Supporting an anxious dog
I had no idea that dogs could have anxiety conditions too, and just like people, they need support and help to find ways to manage daily experiences. Sharing life with an anxious dog can be very challenging, worrying yet also highly rewarding.
Chilli will always need my support when we’re out and about. And that’s ok! I love being his Mummy. One of the biggest challenges we face is other people! Most passersby are mesmerized by him and speak to him, give strong eye contact and reach out to touch him. This of course is a disaster and he reacts – some people get very offended calling him aggressive and a bad dog and some are so compassionate and understanding and apologise to him. We’d love you to follow our campaign on Instagram here.
I’m a reactive dog
Hello, I’m Chilli, and if you don’t already know I am what they call a “reactive dog”.
Basically this means that I don’t cope with many situations that people find normal: for me these situations make me feel triggered. So I react in the way I know how to, bark and growl at everything to make the situation triggering me to basically just go away.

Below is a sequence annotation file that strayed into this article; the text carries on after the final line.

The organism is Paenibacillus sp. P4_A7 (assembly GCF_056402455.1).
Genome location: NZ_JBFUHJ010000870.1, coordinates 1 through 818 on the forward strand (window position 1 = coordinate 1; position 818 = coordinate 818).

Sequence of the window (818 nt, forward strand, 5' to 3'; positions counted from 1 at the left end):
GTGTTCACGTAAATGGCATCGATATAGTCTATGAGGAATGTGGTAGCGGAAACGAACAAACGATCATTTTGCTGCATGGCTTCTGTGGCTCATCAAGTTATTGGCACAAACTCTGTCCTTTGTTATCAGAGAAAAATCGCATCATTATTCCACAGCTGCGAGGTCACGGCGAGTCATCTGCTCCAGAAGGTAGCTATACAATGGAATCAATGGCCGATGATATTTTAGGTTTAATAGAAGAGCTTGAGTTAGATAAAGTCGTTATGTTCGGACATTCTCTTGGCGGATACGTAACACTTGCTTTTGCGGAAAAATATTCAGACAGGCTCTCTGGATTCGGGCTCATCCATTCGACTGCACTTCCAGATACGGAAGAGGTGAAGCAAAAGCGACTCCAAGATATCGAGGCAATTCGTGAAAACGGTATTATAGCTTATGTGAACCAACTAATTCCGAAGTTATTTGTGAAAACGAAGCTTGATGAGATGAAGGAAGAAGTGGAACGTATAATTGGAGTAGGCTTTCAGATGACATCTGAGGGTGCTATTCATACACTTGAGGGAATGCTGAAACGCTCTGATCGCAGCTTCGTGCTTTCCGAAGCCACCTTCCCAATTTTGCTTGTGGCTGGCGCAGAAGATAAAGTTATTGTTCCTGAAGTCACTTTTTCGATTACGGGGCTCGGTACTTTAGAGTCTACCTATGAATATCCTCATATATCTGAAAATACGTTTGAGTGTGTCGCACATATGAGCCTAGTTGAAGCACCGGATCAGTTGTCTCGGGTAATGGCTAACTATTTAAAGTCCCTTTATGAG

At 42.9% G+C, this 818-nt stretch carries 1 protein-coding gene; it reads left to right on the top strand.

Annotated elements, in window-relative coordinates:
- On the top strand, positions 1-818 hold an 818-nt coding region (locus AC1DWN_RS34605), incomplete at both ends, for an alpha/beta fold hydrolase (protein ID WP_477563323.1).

“Some dogs need space” the Yellow Dog campaign is simply great – it is such a simple thing to do and has a huge impact on the dog’s wellbeing. By simply giving a dog some space, most of the trigger factors are removed and the dog doesn’t feel anxious or threatened. This can be a reactive dog or injured dog or perhaps disabled dog.
Help me, support me
One of the reasons I feel so strongly about this subject is that we shouldn’t write off a reactive dog and only leave him at home. There are so many things we can do to help support them. There will be limits of course, and those should always be respected. But there is some room for us to meet somewhere along the way.
Working closely with a dog behaviourist I really gained huge insight – we had to help change the way Chilli felt about certain situations, not force change in behaviour.
I learned to read his signs and understand what he was communicating with me. I saw this nervous, highly strung little boy who couldn’t relax and felt threatened most of the time. So we created coping mechanisms for him and tried them out.